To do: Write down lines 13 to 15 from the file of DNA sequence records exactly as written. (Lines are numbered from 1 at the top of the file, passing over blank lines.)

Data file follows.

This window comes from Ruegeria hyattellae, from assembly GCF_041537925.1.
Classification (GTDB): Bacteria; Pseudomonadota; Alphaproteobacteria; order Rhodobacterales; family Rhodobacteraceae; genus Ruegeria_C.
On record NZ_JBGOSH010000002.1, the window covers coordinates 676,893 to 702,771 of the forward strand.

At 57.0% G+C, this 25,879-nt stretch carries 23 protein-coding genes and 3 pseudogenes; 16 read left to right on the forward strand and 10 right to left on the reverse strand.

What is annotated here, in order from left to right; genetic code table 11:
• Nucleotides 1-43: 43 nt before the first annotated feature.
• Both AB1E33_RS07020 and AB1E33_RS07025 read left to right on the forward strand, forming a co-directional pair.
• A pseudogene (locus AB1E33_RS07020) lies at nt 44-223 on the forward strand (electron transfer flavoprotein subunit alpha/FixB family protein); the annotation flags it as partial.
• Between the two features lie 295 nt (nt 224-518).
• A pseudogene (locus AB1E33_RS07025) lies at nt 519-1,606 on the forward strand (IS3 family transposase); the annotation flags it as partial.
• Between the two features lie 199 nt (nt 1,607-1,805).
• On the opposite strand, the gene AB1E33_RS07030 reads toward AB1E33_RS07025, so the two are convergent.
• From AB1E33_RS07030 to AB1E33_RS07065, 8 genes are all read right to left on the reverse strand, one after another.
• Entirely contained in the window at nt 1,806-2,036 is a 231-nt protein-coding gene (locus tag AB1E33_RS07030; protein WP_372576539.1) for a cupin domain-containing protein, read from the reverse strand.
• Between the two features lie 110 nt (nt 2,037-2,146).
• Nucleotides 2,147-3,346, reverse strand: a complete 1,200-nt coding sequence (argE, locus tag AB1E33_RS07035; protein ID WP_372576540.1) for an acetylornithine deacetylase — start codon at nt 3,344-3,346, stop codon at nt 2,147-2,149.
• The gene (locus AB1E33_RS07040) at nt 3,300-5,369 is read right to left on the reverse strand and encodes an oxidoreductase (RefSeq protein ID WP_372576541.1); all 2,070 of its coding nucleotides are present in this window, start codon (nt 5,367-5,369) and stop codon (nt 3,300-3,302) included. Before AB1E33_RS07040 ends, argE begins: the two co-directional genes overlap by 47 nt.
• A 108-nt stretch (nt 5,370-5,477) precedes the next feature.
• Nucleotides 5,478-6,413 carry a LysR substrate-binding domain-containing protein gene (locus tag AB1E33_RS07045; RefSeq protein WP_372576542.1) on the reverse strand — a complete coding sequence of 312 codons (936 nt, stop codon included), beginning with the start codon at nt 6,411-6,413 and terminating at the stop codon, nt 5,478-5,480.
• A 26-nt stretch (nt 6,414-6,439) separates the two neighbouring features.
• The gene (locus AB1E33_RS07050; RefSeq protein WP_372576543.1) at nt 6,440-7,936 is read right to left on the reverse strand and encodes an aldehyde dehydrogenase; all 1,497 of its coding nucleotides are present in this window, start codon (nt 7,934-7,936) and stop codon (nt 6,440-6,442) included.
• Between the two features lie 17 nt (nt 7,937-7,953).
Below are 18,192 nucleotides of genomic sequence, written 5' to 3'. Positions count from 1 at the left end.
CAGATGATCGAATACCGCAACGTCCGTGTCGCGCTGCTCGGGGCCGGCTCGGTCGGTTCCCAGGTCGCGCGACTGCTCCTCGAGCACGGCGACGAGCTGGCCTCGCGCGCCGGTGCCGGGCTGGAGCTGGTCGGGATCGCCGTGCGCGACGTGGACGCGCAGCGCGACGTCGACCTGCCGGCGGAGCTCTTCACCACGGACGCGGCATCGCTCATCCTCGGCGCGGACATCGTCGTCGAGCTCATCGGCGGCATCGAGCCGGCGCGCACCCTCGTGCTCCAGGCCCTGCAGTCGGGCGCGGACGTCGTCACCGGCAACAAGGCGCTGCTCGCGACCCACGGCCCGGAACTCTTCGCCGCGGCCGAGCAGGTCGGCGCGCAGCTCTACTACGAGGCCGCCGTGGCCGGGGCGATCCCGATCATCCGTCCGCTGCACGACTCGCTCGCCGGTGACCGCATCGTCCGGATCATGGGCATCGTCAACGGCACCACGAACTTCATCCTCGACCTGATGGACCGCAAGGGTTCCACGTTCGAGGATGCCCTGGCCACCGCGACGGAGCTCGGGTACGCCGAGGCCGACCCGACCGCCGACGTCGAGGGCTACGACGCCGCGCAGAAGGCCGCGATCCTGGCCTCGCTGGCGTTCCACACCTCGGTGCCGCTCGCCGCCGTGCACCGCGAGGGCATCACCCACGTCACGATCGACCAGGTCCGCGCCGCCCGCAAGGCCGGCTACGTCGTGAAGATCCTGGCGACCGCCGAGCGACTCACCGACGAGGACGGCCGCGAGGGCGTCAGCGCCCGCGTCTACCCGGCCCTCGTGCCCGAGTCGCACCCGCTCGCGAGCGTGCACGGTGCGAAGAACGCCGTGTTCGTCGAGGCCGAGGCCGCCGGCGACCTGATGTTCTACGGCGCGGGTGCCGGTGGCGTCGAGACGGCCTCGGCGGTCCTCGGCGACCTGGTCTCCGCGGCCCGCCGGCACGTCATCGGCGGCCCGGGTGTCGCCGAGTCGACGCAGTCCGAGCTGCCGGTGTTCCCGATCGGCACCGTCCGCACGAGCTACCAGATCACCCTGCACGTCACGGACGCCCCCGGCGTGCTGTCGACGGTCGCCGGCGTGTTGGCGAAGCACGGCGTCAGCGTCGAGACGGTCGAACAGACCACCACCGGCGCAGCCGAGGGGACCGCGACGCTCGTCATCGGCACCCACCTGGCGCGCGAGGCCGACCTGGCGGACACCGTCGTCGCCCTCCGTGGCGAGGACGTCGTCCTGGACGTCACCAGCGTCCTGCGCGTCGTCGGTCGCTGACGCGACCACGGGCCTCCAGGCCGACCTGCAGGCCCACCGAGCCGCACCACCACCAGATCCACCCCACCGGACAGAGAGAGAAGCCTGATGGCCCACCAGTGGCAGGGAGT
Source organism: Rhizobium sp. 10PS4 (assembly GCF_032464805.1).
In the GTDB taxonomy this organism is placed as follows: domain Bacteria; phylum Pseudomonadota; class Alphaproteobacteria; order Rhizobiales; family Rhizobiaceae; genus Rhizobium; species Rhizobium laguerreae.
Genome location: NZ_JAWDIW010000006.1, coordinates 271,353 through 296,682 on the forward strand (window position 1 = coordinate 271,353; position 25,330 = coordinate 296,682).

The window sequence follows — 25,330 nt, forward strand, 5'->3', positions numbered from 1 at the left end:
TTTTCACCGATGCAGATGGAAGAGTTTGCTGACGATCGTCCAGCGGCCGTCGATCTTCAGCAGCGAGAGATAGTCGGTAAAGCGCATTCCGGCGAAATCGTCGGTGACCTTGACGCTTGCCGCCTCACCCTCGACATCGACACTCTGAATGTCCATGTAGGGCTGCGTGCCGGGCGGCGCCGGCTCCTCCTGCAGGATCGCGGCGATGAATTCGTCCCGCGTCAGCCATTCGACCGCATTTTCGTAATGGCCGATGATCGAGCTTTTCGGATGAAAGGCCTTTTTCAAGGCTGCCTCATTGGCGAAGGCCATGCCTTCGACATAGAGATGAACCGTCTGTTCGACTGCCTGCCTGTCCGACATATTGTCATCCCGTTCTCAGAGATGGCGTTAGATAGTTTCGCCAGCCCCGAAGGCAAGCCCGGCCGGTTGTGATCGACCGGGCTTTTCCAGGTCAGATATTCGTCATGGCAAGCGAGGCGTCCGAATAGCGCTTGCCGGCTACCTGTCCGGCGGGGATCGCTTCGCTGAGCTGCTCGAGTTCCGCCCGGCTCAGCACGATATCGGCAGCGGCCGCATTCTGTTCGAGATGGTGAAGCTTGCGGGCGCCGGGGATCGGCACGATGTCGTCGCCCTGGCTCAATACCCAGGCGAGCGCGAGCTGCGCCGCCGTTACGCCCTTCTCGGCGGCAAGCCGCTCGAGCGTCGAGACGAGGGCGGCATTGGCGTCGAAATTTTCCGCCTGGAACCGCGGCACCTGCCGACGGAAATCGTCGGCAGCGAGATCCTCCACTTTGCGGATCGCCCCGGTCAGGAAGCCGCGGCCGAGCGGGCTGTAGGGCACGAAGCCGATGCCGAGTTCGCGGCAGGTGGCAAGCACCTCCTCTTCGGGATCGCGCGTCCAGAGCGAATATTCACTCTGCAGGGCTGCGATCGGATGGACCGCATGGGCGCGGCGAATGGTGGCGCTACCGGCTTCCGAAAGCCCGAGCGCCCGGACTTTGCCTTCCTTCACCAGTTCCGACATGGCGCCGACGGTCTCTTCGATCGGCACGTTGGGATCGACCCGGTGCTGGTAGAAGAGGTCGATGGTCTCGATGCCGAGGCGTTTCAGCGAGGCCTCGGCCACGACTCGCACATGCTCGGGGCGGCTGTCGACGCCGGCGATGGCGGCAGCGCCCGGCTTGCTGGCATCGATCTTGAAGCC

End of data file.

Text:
• From AB1E33_RS07030 to AB1E33_RS07065, 8 genes are all read right to left on the reverse strand, one after another.
• Entirely contained in the window at nt 1,806-2,036 is a 231-nt protein-coding gene (locus tag AB1E33_RS07030; protein WP_372576539.1) for a cupin domain-containing protein, read from the reverse strand.
• Between the two features lie 110 nt (nt 2,037-2,146).